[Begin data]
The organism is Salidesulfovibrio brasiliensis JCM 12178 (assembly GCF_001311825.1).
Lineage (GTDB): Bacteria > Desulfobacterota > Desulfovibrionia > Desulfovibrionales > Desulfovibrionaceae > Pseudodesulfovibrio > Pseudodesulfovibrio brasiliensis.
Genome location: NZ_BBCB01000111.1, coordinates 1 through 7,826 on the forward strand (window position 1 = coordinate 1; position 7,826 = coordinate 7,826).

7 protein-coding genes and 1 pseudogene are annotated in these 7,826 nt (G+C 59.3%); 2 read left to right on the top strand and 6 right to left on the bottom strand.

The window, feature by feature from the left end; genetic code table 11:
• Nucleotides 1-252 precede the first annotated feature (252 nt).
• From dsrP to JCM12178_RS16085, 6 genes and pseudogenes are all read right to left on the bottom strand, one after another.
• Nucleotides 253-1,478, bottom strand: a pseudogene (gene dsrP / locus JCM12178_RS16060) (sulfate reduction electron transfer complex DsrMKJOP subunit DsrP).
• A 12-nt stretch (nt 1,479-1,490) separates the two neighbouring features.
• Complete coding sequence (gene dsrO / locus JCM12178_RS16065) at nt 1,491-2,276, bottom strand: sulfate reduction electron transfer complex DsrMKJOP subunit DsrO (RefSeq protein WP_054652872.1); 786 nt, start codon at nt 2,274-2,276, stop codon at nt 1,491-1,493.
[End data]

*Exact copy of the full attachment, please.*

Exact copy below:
The organism is Salidesulfovibrio brasiliensis JCM 12178 (assembly GCF_001311825.1).
Lineage (GTDB): Bacteria > Desulfobacterota > Desulfovibrionia > Desulfovibrionales > Desulfovibrionaceae > Pseudodesulfovibrio > Pseudodesulfovibrio brasiliensis.
Genome location: NZ_BBCB01000111.1, coordinates 1 through 7,826 on the forward strand (window position 1 = coordinate 1; position 7,826 = coordinate 7,826).

7 protein-coding genes and 1 pseudogene are annotated in these 7,826 nt (G+C 59.3%); 2 read left to right on the top strand and 6 right to left on the bottom strand.

The window, feature by feature from the left end; genetic code table 11:
• Nucleotides 1-252 precede the first annotated feature (252 nt).
• From dsrP to JCM12178_RS16085, 6 genes and pseudogenes are all read right to left on the bottom strand, one after another.
• Nucleotides 253-1,478, bottom strand: a pseudogene (gene dsrP / locus JCM12178_RS16060) (sulfate reduction electron transfer complex DsrMKJOP subunit DsrP).
• A 12-nt stretch (nt 1,479-1,490) separates the two neighbouring features.
• Complete coding sequence (gene dsrO / locus JCM12178_RS16065) at nt 1,491-2,276, bottom strand: sulfate reduction electron transfer complex DsrMKJOP subunit DsrO (RefSeq protein WP_054652872.1); 786 nt, start codon at nt 2,274-2,276, stop codon at nt 1,491-1,493.